UK lawmakers reject Brexit deal for third time

Britain's Prime Minister Theresa May reacts after MPs rejected her EU withdrawal deal for a third time.

Britain's Prime Minister Theresa May reacts after MPs rejected her EU withdrawal deal for a third time.

AFP

LONDON - British MPs on Friday rejected Prime Minister Theresa May's EU divorce deal for a third time, opening the way for a long delay to Brexit -- or a potentially catastophic "no deal" withdrawal in two weeks.

Lawmakers in parliament's lower House of Commons defied May's plea to end the political deadlock that has plunged Britain into crisis, and defeated her withdrawal agreement by 344 votes to 286.

It is yet another blow to a prime minister who has all but lost control of her government and the Brexit process -- particularly after she offered to quit if MPs backed the deal.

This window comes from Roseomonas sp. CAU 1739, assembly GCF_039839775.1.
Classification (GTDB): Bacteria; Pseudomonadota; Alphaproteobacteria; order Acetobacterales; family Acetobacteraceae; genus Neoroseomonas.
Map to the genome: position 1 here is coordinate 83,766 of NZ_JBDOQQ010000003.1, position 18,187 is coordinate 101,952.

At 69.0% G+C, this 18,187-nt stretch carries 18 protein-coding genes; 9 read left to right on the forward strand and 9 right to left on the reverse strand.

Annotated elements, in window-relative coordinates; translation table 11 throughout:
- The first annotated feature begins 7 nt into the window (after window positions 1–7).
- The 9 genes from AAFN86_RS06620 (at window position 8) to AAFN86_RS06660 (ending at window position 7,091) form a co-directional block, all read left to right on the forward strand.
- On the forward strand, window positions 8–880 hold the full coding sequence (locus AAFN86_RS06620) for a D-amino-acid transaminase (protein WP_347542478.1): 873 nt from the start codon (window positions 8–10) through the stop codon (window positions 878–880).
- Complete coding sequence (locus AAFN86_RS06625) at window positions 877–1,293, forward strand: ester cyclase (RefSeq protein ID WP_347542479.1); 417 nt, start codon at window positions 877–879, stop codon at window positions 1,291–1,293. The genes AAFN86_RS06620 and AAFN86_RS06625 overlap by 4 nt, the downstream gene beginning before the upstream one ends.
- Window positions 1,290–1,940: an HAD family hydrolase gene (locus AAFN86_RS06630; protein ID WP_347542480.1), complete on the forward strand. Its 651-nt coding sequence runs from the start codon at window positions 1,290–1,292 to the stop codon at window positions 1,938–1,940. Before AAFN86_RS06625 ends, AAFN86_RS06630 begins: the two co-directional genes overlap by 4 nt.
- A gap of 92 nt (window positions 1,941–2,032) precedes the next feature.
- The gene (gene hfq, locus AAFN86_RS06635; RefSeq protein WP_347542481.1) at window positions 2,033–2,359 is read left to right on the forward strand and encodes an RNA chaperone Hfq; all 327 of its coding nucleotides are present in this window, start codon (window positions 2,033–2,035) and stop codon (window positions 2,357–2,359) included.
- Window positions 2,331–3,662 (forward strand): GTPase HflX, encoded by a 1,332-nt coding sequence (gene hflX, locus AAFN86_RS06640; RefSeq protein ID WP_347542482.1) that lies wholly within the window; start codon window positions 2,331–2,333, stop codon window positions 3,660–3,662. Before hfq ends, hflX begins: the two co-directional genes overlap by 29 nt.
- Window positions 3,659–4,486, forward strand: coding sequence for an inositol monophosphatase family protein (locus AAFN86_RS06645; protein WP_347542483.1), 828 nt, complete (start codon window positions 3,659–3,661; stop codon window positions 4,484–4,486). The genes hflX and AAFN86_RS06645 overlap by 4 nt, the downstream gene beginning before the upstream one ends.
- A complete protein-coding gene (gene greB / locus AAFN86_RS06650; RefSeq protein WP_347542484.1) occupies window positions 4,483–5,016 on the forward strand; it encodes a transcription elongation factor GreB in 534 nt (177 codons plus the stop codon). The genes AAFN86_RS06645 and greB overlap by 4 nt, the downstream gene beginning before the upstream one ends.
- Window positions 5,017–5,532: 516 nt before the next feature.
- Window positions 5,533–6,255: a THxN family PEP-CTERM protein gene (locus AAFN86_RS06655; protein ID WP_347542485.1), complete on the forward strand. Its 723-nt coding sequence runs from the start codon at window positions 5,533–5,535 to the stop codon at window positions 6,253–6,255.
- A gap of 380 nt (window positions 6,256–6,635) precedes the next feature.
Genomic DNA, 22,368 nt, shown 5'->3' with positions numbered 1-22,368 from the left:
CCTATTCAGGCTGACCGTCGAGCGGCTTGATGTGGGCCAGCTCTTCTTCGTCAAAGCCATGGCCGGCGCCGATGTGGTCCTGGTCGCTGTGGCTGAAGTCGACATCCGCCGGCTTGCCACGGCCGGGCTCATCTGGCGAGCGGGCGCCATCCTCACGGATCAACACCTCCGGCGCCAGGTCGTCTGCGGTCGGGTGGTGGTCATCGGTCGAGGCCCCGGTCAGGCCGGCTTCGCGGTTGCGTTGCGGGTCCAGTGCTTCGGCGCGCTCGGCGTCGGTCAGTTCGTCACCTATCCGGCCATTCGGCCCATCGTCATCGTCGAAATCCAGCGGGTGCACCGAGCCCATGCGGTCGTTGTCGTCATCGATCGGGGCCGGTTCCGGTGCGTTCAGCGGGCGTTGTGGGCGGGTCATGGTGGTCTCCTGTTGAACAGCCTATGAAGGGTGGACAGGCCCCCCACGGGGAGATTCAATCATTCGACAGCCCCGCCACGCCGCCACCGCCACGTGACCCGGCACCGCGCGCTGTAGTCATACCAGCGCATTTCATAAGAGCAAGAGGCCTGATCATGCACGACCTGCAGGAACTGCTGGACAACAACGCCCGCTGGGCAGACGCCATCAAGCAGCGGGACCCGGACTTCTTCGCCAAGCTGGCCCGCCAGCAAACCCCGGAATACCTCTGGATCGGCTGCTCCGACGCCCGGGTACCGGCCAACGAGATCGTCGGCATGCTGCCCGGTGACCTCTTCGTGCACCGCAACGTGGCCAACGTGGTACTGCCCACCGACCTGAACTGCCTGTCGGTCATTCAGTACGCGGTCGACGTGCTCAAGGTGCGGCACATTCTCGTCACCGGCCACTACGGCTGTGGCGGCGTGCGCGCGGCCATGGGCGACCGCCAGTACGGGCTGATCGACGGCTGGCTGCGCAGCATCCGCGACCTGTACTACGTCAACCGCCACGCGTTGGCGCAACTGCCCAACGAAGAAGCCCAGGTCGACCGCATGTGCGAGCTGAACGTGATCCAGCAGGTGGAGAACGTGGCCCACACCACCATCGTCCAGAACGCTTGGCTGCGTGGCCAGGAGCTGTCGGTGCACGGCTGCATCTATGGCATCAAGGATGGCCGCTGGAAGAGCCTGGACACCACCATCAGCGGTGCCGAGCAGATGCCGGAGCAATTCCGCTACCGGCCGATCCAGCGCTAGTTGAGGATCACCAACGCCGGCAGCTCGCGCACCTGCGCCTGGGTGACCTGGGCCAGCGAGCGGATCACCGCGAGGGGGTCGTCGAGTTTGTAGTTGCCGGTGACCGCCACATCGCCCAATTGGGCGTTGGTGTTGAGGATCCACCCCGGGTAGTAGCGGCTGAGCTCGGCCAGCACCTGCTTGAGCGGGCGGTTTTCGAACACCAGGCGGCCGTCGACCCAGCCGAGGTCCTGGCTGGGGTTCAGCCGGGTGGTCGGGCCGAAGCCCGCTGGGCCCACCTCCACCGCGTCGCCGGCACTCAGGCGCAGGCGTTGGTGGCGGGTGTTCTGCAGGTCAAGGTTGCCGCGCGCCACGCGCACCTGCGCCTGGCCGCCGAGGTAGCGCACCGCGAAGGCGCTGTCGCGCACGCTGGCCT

READ: Britain to hold third vote in Brexit crisis

Britain had been due to leave the EU on Friday, the long-heralded March 29 "Independence Day", but faced with chaos in Westminster, May asked European leaders last week for a little more time.

She now faces having to return in the coming days to explain what happens next, with speculation in Brussels of an emergency summit on April 10 or 11.

The EU has set a deadline for April 12 for a decision, with two likely options: Britain leaves with no deal at all, or agrees a lengthy extension to allow time for a new approach.

May has said it would be "unacceptable" to ask voters to take part in forthcoming European Parliament elections, three years after they voted in a 2016 referendum to leave the EU.

READ: Third time lucky? May says she will quit if Brexit passes

But while "no deal" remains the default legal option, MPs have repeatedly voted against this, fearing catastrophe if Britain severs ties with its closest trading partner with no plan in place.

The failure by parliament to agree the terms of its exit from European Union has left Britain in limbo, with business leaders and trade unions warning of a "national emergency".

Voters are divided, many of them anxious and angry, and May blames MPs -- but they in turn accuse her of refusing to countenance any alternative to her unpopular deal.

Source
AFP